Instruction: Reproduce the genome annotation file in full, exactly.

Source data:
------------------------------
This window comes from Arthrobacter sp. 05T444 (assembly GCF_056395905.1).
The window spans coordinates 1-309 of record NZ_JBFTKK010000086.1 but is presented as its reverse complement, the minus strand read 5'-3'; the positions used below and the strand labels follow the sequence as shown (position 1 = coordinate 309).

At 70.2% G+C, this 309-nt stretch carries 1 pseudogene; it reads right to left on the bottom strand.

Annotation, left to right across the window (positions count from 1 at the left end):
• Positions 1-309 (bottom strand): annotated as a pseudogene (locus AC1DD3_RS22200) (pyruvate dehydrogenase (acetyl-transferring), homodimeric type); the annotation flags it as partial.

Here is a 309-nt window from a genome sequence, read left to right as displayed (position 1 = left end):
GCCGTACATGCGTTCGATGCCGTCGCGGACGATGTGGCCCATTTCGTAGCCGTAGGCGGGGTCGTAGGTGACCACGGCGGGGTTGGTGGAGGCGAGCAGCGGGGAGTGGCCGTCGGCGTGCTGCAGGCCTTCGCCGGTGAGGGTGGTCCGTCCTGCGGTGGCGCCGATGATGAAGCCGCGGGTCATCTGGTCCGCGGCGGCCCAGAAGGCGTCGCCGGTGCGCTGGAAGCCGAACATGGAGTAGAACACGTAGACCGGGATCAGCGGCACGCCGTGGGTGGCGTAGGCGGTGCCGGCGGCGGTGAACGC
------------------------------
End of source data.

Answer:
This window comes from Arthrobacter sp. 05T444 (assembly GCF_056395905.1).
The window spans coordinates 1-309 of record NZ_JBFTKK010000086.1 but is presented as its reverse complement, the minus strand read 5'-3'; the positions used below and the strand labels follow the sequence as shown (position 1 = coordinate 309).

At 70.2% G+C, this 309-nt stretch carries 1 pseudogene; it reads right to left on the bottom strand.

Annotation, left to right across the window (positions count from 1 at the left end):
• Positions 1-309 (bottom strand): annotated as a pseudogene (locus AC1DD3_RS22200) (pyruvate dehydrogenase (acetyl-transferring), homodimeric type); the annotation flags it as partial.

Here is a 309-nt window from a genome sequence, read left to right as displayed (position 1 = left end):
GCCGTACATGCGTTCGATGCCGTCGCGGACGATGTGGCCCATTTCGTAGCCGTAGGCGGGGTCGTAGGTGACCACGGCGGGGTTGGTGGAGGCGAGCAGCGGGGAGTGGCCGTCGGCGTGCTGCAGGCCTTCGCCGGTGAGGGTGGTCCGTCCTGCGGTGGCGCCGATGATGAAGCCGCGGGTCATCTGGTCCGCGGCGGCCCAGAAGGCGTCGCCGGTGCGCTGGAAGCCGAACATGGAGTAGAACACGTAGACCGGGATCAGCGGCACGCCGTGGGTGGCGTAGGCGGTGCCGGCGGCGGTGAACGC